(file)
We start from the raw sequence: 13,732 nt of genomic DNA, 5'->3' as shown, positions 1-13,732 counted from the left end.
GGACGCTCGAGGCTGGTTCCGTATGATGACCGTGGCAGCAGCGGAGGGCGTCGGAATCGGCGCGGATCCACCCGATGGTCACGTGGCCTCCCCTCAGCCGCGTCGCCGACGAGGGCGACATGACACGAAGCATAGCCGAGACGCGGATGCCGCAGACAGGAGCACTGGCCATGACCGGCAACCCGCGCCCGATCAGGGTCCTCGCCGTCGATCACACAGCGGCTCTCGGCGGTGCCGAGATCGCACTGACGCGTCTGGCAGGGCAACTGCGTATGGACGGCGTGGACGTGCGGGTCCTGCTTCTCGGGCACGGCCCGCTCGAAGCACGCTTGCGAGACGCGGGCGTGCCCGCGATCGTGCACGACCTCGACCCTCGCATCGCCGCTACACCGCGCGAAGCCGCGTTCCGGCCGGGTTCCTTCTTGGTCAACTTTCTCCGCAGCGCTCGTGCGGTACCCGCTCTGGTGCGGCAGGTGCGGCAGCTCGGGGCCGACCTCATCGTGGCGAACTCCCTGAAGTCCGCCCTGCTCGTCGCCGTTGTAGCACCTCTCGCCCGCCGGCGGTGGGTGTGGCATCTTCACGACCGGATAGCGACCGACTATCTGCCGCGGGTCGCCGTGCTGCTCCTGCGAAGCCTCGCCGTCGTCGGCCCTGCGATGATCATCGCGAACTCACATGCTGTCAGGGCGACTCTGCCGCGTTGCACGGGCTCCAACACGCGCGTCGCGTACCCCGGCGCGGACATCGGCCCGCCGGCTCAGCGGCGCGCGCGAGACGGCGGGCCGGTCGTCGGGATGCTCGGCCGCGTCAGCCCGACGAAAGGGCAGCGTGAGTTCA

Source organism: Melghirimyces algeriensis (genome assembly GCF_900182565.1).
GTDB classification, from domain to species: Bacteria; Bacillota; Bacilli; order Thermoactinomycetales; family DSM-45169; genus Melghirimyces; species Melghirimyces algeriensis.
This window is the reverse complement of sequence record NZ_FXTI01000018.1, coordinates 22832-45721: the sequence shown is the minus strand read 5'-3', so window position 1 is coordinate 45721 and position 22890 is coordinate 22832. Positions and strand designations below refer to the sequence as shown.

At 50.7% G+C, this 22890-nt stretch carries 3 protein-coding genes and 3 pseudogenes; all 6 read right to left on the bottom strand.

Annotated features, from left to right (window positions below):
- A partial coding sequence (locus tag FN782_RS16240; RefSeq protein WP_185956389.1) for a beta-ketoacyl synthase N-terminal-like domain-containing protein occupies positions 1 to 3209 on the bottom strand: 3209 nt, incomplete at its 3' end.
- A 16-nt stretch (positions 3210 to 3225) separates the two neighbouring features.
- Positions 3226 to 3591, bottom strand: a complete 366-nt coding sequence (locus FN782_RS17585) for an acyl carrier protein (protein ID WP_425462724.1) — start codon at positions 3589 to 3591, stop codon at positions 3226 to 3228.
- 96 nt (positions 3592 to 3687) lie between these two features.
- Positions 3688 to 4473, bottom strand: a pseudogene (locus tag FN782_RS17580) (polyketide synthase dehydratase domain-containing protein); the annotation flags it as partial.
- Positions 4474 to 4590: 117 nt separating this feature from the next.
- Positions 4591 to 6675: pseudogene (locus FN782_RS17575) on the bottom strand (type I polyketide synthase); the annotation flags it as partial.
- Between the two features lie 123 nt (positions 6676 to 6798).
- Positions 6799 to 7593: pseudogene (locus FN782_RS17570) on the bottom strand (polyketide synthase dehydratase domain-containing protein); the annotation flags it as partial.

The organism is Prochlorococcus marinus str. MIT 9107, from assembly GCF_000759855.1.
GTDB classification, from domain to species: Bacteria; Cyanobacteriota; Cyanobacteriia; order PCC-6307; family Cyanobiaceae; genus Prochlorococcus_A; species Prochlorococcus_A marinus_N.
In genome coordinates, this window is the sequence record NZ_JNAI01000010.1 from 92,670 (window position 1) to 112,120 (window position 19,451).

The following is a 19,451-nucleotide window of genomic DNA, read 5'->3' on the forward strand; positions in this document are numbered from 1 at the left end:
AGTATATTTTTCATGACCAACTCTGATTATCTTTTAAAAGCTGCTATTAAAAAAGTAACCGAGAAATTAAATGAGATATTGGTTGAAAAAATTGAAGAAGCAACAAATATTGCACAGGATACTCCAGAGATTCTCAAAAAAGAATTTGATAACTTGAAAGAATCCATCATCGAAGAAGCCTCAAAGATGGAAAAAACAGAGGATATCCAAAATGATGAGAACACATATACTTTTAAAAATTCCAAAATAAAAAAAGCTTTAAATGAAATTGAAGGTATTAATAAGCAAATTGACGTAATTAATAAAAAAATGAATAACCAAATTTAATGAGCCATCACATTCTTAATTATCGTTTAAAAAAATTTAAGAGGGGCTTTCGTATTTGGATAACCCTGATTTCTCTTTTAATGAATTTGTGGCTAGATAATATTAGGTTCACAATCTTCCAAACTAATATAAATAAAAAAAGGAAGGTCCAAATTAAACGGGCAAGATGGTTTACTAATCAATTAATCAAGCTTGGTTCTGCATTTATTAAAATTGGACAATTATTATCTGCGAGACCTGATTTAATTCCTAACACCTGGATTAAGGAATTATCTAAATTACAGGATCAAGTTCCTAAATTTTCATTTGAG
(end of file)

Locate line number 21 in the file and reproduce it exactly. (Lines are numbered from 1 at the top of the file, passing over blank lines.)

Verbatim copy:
AGTATATTTTTCATGACCAACTCTGATTATCTTTTAAAAGCTGCTATTAAAAAAGTAACCGAGAAATTAAATGAGATATTGGTTGAAAAAATTGAAGAAGCAACAAATATTGCACAGGATACTCCAGAGATTCTCAAAAAAGAATTTGATAACTTGAAAGAATCCATCATCGAAGAAGCCTCAAAGATGGAAAAAACAGAGGATATCCAAAATGATGAGAACACATATACTTTTAAAAATTCCAAAATAAAAAAAGCTTTAAATGAAATTGAAGGTATTAATAAGCAAATTGACGTAATTAATAAAAAAATGAATAACCAAATTTAATGAGCCATCACATTCTTAATTATCGTTTAAAAAAATTTAAGAGGGGCTTTCGTATTTGGATAACCCTGATTTCTCTTTTAATGAATTTGTGGCTAGATAATATTAGGTTCACAATCTTCCAAACTAATATAAATAAAAAAAGGAAGGTCCAAATTAAACGGGCAAGATGGTTTACTAATCAATTAATCAAGCTTGGTTCTGCATTTATTAAAATTGGACAATTATTATCTGCGAGACCTGATTTAATTCCTAACACCTGGATTAAGGAATTATCTAAATTACAGGATCAAGTTCCTAAATTTTCATTTGAG